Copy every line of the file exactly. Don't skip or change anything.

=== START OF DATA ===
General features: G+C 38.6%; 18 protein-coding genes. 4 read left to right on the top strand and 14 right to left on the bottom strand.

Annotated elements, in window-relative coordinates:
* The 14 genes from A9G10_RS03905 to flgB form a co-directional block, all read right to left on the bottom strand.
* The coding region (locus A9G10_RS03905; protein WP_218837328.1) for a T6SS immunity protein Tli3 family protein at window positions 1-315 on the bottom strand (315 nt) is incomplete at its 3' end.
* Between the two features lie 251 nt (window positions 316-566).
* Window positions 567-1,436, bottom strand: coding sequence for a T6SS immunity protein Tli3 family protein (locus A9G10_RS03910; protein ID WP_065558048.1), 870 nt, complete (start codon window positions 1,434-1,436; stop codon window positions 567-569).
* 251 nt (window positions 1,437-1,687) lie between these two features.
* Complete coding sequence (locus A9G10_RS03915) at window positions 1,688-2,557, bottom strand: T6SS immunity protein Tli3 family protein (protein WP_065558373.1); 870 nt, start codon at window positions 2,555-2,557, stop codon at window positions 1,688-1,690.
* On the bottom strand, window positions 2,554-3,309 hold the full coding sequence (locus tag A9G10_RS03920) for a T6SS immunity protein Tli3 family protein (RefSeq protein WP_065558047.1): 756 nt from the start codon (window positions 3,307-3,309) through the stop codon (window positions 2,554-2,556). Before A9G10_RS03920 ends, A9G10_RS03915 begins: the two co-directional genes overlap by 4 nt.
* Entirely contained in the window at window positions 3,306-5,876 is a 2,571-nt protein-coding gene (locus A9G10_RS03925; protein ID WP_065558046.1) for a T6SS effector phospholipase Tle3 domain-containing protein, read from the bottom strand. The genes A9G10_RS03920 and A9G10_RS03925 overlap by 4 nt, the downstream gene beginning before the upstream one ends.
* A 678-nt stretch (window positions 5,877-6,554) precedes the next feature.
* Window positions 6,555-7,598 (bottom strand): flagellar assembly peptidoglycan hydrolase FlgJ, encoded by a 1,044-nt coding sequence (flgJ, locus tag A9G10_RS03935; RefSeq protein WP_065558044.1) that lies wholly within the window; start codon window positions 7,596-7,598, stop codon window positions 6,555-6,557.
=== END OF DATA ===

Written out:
General features: G+C 38.6%; 18 protein-coding genes. 4 read left to right on the top strand and 14 right to left on the bottom strand.

Annotated elements, in window-relative coordinates:
* The 14 genes from A9G10_RS03905 to flgB form a co-directional block, all read right to left on the bottom strand.
* The coding region (locus A9G10_RS03905; protein WP_218837328.1) for a T6SS immunity protein Tli3 family protein at window positions 1-315 on the bottom strand (315 nt) is incomplete at its 3' end.
* Between the two features lie 251 nt (window positions 316-566).
* Window positions 567-1,436, bottom strand: coding sequence for a T6SS immunity protein Tli3 family protein (locus A9G10_RS03910; protein ID WP_065558048.1), 870 nt, complete (start codon window positions 1,434-1,436; stop codon window positions 567-569).
* 251 nt (window positions 1,437-1,687) lie between these two features.
* Complete coding sequence (locus A9G10_RS03915) at window positions 1,688-2,557, bottom strand: T6SS immunity protein Tli3 family protein (protein WP_065558373.1); 870 nt, start codon at window positions 2,555-2,557, stop codon at window positions 1,688-1,690.
* On the bottom strand, window positions 2,554-3,309 hold the full coding sequence (locus tag A9G10_RS03920) for a T6SS immunity protein Tli3 family protein (RefSeq protein WP_065558047.1): 756 nt from the start codon (window positions 3,307-3,309) through the stop codon (window positions 2,554-2,556). Before A9G10_RS03920 ends, A9G10_RS03915 begins: the two co-directional genes overlap by 4 nt.
* Entirely contained in the window at window positions 3,306-5,876 is a 2,571-nt protein-coding gene (locus A9G10_RS03925; protein ID WP_065558046.1) for a T6SS effector phospholipase Tle3 domain-containing protein, read from the bottom strand. The genes A9G10_RS03920 and A9G10_RS03925 overlap by 4 nt, the downstream gene beginning before the upstream one ends.
* A 678-nt stretch (window positions 5,877-6,554) precedes the next feature.
* Window positions 6,555-7,598 (bottom strand): flagellar assembly peptidoglycan hydrolase FlgJ, encoded by a 1,044-nt coding sequence (flgJ, locus tag A9G10_RS03935; RefSeq protein WP_065558044.1) that lies wholly within the window; start codon window positions 7,596-7,598, stop codon window positions 6,555-6,557.